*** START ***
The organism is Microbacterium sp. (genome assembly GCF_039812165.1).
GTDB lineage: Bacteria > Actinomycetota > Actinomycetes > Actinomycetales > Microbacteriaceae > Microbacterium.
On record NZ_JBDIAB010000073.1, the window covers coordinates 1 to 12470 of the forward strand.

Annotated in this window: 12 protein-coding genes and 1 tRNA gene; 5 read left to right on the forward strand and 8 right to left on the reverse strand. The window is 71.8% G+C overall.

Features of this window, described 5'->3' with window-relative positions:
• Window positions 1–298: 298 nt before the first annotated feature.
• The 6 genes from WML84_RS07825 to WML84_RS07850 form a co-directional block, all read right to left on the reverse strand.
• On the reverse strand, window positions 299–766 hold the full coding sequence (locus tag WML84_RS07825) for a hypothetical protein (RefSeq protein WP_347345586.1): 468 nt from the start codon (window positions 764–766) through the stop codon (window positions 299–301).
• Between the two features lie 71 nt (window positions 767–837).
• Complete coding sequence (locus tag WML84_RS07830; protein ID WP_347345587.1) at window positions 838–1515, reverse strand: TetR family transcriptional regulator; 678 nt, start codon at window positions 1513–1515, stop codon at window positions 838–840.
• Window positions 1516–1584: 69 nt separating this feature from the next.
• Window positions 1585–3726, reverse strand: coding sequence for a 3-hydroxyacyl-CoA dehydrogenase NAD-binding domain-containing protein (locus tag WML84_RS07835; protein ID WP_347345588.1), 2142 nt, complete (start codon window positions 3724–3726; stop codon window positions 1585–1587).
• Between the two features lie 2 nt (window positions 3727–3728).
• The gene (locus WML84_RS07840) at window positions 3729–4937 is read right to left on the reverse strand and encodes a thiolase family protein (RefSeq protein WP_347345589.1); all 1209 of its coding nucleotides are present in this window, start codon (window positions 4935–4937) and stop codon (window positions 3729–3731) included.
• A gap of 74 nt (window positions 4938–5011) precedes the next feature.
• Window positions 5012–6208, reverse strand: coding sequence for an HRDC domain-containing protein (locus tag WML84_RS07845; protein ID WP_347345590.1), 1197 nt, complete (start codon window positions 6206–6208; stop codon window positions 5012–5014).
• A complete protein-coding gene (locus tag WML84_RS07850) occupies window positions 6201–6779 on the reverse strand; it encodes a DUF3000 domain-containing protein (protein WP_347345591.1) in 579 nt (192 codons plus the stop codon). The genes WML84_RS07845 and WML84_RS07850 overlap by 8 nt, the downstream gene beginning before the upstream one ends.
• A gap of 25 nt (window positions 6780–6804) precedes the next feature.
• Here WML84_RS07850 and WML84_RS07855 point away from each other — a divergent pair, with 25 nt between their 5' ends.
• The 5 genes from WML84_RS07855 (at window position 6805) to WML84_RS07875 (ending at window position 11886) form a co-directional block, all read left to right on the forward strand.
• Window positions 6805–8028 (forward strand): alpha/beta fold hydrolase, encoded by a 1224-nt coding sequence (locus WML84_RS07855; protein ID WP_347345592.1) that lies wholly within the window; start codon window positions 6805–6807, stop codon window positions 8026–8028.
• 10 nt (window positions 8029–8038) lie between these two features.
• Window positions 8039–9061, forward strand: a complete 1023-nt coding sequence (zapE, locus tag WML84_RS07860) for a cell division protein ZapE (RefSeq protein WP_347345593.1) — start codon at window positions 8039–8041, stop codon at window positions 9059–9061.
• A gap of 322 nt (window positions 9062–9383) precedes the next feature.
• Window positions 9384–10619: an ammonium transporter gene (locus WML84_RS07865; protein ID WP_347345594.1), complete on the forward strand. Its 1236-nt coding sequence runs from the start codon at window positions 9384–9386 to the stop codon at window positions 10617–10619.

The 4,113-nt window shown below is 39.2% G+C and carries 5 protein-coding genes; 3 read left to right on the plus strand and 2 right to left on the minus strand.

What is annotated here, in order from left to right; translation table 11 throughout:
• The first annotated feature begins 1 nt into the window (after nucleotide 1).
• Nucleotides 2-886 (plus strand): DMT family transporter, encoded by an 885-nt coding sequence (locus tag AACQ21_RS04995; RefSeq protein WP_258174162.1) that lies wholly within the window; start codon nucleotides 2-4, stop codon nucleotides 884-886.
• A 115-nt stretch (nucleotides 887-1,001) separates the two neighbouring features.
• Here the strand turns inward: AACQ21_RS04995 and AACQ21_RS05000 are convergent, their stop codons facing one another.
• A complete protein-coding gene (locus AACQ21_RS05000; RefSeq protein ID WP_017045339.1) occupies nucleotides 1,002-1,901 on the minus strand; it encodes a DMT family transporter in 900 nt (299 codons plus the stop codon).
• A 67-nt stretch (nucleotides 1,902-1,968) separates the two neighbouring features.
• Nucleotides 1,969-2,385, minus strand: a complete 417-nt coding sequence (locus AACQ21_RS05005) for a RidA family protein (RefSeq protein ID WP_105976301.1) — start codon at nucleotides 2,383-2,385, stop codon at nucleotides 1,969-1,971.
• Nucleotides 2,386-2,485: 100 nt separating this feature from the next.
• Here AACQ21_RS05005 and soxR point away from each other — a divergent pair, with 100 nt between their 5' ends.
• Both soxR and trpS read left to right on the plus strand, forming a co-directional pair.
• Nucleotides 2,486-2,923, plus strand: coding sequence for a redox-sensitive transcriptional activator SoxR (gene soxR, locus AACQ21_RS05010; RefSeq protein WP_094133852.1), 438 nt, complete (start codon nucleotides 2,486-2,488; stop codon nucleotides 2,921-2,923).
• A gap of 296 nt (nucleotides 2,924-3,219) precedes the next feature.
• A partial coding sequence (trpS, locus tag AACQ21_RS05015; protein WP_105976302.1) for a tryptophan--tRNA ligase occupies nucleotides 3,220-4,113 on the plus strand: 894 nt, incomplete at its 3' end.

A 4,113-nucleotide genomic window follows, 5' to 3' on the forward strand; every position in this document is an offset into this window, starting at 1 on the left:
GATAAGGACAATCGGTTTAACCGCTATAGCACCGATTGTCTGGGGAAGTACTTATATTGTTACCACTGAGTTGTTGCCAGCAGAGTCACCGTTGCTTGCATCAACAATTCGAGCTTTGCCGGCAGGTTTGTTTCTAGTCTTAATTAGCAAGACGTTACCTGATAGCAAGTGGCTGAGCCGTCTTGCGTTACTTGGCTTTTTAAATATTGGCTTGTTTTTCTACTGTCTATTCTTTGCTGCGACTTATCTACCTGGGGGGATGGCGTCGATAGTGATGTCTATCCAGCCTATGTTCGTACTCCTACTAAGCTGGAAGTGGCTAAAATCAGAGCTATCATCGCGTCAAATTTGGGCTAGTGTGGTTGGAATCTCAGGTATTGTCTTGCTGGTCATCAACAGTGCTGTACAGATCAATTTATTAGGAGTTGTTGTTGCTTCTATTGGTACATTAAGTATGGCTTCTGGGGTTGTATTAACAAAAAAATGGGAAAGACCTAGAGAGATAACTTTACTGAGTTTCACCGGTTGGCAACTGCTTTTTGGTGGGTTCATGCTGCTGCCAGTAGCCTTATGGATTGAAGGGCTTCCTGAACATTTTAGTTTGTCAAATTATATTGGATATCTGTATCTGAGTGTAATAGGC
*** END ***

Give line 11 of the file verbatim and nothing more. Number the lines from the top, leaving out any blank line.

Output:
• Window positions 1516–1584: 69 nt separating this feature from the next.